Wednesday, April 2, 2008


As the first Sunday of the month approaches
A day when I'll stand
for Peace
perhaps with my wife
perhaps with some friends
perhaps all alone

For an hour
On the green
Of a little town called Bethlehem

I think of a question
I'm always asked: "Why do you do it?"

I have many answers for that
But sometimes
I think of my grandparents
who moved here
to America
from Germany
In the years between
The First and Second World Wars
And this song comes to mind:


(One of the four housewives, who in May 1966, made a personal demonstration, and prevented a load of napalm bombs from being delivered on time, made a statement as to why she had done it. I have simply tried to put the statement into meter, rhyme, and music. — Pete Seeger)

My name is Lisa Kalvelage, I was born in Nuremberg
And when the trials were held there nineteen years ago
It seemed to me ridiculous to hold a nation all to blame
For the horrors that the world did undergo
A short while later when I applied to be a G. I. bride
An American consular official questioned me
He refused my exit permit, said my answers did not show
I'd learned my lesson about responsibility.

Thus suddenly I was forced to start thinking on this theme
And when later I was permitted to emigrate
I must have been asked a hundred times where I was and what I did
In those years when Hitler ruled our state
I said I was a child or at most a teen-ager
But that only extended the questioning
They'd ask, where were my parents, my father, my mother
And to this I could answer not a thing.

The seed planted there at Nuremberg in 1947
Started to sprout and to grow
Gradually I understood what that verdict meant to me
When there are crimes that I can see and I can know
And now I also know what it is to be charged with mass guilt
Once in a lifetime is enough for me

No, I could not take it for a second time
And that is why I am here today.
The events of May 25th, the day of our protest,
Put a small balance weight on the other side

Hopefully, someday my contribution to peace
Will help just a bit to turn the tide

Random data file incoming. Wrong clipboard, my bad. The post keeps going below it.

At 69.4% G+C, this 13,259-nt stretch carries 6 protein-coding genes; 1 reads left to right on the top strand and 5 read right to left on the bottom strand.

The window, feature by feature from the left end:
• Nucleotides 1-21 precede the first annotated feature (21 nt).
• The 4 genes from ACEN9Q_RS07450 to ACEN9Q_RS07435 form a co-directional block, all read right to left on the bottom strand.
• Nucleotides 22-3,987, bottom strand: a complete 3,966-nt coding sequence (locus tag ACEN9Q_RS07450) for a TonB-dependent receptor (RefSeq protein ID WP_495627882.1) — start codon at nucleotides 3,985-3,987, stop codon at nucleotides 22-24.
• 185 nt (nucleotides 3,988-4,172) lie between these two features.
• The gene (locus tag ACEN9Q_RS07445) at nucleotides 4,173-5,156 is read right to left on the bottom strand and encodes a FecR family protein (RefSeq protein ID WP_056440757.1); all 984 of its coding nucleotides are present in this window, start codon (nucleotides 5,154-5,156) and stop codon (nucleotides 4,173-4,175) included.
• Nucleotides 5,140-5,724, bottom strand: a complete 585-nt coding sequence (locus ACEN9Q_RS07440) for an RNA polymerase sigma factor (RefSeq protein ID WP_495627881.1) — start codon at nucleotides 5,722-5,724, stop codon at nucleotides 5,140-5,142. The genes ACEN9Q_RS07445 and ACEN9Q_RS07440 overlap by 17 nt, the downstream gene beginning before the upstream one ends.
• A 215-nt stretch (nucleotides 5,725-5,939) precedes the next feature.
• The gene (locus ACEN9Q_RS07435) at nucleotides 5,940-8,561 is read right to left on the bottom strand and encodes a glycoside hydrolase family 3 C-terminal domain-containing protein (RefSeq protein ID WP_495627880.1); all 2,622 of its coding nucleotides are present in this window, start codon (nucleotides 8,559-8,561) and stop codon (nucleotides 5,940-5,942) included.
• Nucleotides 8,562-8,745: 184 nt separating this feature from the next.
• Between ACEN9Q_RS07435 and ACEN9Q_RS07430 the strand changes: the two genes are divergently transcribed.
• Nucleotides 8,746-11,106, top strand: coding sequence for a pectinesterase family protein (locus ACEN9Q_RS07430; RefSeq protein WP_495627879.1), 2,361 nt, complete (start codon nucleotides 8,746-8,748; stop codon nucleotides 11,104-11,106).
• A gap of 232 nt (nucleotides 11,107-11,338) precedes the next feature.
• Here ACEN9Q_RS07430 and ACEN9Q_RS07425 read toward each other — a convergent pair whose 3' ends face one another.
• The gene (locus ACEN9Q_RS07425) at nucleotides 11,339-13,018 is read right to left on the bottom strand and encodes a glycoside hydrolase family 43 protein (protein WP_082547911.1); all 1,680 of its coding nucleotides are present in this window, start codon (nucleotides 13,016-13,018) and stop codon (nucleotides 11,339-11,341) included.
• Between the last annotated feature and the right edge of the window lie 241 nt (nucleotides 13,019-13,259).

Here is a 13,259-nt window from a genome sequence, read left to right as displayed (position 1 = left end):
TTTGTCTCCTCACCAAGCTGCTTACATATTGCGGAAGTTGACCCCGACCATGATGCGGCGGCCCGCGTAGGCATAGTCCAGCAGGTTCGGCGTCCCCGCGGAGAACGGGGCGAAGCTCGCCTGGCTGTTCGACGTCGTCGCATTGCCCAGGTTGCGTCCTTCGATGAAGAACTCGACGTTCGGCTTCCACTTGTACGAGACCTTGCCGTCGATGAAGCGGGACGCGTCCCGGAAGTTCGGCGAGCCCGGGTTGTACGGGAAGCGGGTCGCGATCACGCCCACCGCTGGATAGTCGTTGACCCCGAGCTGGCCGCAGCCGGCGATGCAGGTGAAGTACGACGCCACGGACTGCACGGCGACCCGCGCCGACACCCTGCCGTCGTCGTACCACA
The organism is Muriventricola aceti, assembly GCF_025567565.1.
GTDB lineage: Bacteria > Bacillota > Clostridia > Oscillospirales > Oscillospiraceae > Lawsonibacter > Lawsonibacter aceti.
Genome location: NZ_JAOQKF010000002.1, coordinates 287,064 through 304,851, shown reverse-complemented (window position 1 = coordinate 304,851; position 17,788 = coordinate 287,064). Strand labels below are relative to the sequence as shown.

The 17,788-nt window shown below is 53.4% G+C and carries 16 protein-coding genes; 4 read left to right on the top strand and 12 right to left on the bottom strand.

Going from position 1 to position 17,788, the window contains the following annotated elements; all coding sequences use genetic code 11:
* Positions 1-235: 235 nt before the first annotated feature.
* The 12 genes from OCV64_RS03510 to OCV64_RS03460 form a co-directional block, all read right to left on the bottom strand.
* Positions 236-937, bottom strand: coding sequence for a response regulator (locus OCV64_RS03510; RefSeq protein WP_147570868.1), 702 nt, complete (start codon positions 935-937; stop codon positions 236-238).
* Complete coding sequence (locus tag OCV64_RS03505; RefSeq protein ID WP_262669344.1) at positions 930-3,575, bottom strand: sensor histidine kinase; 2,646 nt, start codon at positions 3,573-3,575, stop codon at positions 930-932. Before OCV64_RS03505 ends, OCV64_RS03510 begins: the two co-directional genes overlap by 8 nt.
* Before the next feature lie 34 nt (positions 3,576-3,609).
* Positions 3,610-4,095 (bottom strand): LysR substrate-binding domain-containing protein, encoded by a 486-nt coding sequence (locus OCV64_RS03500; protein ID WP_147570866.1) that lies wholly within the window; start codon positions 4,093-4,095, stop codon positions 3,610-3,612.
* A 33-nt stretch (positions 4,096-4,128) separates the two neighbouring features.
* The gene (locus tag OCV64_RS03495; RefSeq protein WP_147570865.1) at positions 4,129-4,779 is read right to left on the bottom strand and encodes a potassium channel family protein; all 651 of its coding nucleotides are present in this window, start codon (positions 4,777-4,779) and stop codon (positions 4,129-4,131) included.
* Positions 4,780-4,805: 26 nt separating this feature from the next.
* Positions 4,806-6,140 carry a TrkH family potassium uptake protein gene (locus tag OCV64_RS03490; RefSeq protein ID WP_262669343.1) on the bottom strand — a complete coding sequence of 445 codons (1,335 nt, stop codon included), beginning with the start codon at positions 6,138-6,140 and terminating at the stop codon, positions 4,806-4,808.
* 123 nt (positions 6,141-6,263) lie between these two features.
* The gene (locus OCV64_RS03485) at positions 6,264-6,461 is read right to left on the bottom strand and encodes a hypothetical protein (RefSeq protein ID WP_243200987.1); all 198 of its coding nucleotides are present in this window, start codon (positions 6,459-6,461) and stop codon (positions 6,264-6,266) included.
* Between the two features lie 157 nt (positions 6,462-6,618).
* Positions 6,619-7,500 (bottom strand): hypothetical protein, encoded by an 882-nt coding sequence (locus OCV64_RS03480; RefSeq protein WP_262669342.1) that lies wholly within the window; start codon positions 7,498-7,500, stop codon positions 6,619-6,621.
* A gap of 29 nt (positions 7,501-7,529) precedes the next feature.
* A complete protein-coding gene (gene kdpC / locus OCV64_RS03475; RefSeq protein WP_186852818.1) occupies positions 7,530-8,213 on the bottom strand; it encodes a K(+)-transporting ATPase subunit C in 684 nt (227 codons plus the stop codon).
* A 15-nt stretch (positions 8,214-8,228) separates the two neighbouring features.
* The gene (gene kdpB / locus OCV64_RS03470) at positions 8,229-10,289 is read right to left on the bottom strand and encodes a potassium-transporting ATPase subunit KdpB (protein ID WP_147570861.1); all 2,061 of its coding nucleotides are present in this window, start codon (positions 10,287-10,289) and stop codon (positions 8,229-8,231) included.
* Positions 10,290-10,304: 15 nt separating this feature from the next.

And perhaps I can tell my children six
And later on their own children
That at least in the future they need not be silent
When they are asked, "Where was your mother, when?"

I'm there for the same reason
As the woman in the song
As the writer of the song
I'm standing there
In case anyone asks
"Where was I, when?"

A little Pete Seeger story:

"About two winters ago, on Route 9 outside Beacon, one winter day, it was freezing—rainy and slushy, a miserable winter day—the war in Iraq is just heating up and the country's in a poor mood," Cronin said. "I'm driving north, and on the other side of the road I see from the back a tall, slim figure in a hood and coat. I'm looking, and I can tell it's Pete, He's standing there all by himself, and he's holding up a big piece of cardboard that clearly has something written on it. Cars and trucks are going by him. He's getting wet. He's holding the homemade sign above his head—he's very tall, and his chin is raised the way he does when he sings—and he's turning the sign in a semicircle, so that the drivers can see it as they pass, and some people are honking and waving at him, and some people are giving him the finger. He's eighty-four years old. I know he's got some purpose, of course, but I don't know what it is. What struck me is that, whatever his intentions are, and obviously he wants people to notice what he's doing, he wants to make an impression—anyway, whatever they are, he doesn't call the newspapers and say, 'I'm Pete Seeger, here's what I'm going to do.' He doesn't cultivate publicity. That isn't what he does. He's far more modest than that. He would never make a fuss. He's just standing out there in the cold and the sleet like a scarecrow. I go a little bit down the road, so that I can turn and come back, and when I get him in view again, this solitary and elderly figure, I see that what he's written on the sign is 'Peace.'"

John Cronin quoted in a New Yorker Magazine article (April 17, 2006) by Alec Wilkinson "THE PROTEST SINGER; Pete Seeger" (

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